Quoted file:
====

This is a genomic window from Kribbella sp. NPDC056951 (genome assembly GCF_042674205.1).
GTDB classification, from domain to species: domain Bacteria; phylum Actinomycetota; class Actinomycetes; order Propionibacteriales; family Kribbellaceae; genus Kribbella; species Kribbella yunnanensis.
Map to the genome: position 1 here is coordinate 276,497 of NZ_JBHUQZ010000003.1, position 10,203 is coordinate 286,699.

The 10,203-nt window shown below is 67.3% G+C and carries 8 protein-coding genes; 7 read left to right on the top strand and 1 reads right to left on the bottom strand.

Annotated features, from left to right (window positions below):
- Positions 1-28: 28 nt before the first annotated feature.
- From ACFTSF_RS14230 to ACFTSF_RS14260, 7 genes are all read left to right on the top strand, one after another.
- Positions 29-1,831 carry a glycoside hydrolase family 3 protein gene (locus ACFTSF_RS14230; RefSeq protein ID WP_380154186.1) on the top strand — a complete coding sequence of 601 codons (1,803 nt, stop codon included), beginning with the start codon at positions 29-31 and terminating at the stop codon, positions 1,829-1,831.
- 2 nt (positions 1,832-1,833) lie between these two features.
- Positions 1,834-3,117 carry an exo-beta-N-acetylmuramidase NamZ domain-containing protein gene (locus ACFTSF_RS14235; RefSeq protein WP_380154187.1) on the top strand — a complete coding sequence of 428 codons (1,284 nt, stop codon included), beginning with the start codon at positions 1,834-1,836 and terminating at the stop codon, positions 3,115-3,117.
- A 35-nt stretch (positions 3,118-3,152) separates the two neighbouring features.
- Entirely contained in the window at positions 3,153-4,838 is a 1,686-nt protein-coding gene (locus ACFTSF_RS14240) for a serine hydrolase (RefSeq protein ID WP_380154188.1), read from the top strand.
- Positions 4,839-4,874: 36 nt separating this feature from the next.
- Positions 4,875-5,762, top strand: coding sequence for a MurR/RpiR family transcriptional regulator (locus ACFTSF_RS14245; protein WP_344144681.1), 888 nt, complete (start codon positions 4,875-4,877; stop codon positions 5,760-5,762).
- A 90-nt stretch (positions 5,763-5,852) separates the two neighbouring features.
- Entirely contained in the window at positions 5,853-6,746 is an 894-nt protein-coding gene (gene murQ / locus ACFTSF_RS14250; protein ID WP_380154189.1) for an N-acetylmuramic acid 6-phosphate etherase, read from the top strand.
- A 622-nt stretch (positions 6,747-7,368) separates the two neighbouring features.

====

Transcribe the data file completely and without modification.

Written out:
This is a genomic window from Kribbella sp. NPDC056951 (genome assembly GCF_042674205.1).
GTDB classification, from domain to species: domain Bacteria; phylum Actinomycetota; class Actinomycetes; order Propionibacteriales; family Kribbellaceae; genus Kribbella; species Kribbella yunnanensis.
Map to the genome: position 1 here is coordinate 276,497 of NZ_JBHUQZ010000003.1, position 10,203 is coordinate 286,699.

The 10,203-nt window shown below is 67.3% G+C and carries 8 protein-coding genes; 7 read left to right on the top strand and 1 reads right to left on the bottom strand.

Annotated features, from left to right (window positions below):
- Positions 1-28: 28 nt before the first annotated feature.
- From ACFTSF_RS14230 to ACFTSF_RS14260, 7 genes are all read left to right on the top strand, one after another.
- Positions 29-1,831 carry a glycoside hydrolase family 3 protein gene (locus ACFTSF_RS14230; RefSeq protein ID WP_380154186.1) on the top strand — a complete coding sequence of 601 codons (1,803 nt, stop codon included), beginning with the start codon at positions 29-31 and terminating at the stop codon, positions 1,829-1,831.
- 2 nt (positions 1,832-1,833) lie between these two features.
- Positions 1,834-3,117 carry an exo-beta-N-acetylmuramidase NamZ domain-containing protein gene (locus ACFTSF_RS14235; RefSeq protein WP_380154187.1) on the top strand — a complete coding sequence of 428 codons (1,284 nt, stop codon included), beginning with the start codon at positions 1,834-1,836 and terminating at the stop codon, positions 3,115-3,117.
- A 35-nt stretch (positions 3,118-3,152) separates the two neighbouring features.
- Entirely contained in the window at positions 3,153-4,838 is a 1,686-nt protein-coding gene (locus ACFTSF_RS14240) for a serine hydrolase (RefSeq protein ID WP_380154188.1), read from the top strand.
- Positions 4,839-4,874: 36 nt separating this feature from the next.
- Positions 4,875-5,762, top strand: coding sequence for a MurR/RpiR family transcriptional regulator (locus ACFTSF_RS14245; protein WP_344144681.1), 888 nt, complete (start codon positions 4,875-4,877; stop codon positions 5,760-5,762).
- A 90-nt stretch (positions 5,763-5,852) separates the two neighbouring features.
- Entirely contained in the window at positions 5,853-6,746 is an 894-nt protein-coding gene (gene murQ / locus ACFTSF_RS14250; protein ID WP_380154189.1) for an N-acetylmuramic acid 6-phosphate etherase, read from the top strand.
- A 622-nt stretch (positions 6,747-7,368) separates the two neighbouring features.